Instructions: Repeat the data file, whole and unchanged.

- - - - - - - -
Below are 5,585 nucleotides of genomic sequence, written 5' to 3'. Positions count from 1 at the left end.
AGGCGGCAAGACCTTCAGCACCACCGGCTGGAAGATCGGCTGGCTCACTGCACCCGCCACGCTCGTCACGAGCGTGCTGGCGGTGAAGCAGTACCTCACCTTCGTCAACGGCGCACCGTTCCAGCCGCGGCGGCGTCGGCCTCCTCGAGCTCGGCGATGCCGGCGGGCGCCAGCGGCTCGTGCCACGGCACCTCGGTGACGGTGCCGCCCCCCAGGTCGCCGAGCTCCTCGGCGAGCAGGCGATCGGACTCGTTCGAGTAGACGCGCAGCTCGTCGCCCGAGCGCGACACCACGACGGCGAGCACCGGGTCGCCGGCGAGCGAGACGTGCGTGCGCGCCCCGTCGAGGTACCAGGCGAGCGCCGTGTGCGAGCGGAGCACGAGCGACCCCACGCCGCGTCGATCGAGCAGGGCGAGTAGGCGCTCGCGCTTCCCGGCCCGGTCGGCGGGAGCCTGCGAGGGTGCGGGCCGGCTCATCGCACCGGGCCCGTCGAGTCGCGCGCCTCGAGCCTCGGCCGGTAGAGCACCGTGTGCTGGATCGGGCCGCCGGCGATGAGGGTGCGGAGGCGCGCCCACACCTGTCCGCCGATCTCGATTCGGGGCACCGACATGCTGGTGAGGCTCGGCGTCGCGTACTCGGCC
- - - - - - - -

Below are 5,585 nucleotides of genomic sequence, written 5' to 3'. Positions count from 1 at the left end.
AGGCGGCAAGACCTTCAGCACCACCGGCTGGAAGATCGGCTGGCTCACTGCACCCGCCACGCTCGTCACGAGCGTGCTGGCGGTGAAGCAGTACCTCACCTTCGTCAACGGCGCACCGTTCCAGCCGCGGCGGCGTCGGCCTCCTCGAGCTCGGCGATGCCGGCGGGCGCCAGCGGCTCGTGCCACGGCACCTCGGTGACGGTGCCGCCCCCCAGGTCGCCGAGCTCCTCGGCGAGCAGGCGATCGGACTCGTTCGAGTAGACGCGCAGCTCGTCGCCCGAGCGCGACACCACGACGGCGAGCACCGGGTCGCCGGCGAGCGAGACGTGCGTGCGCGCCCCGTCGAGGTACCAGGCGAGCGCCGTGTGCGAGCGGAGCACGAGCGACCCCACGCCGCGTCGATCGAGCAGGGCGAGTAGGCGCTCGCGCTTCCCGGCCCGGTCGGCGGGAGCCTGCGAGGGTGCGGGCCGGCTCATCGCACCGGGCCCGTCGAGTCGCGCGCCTCGAGCCTCGGCCGGTAGAGCACCGTGTGCTGGATCGGGCCGCCGGCGATGAGGGTGCGGAGGCGCGCCCACACCTGTCCGCCGATCTCGATTCGGGGCACCGACATGCTGGTGAGGCTCGGCGTCGCGTACTCGGCC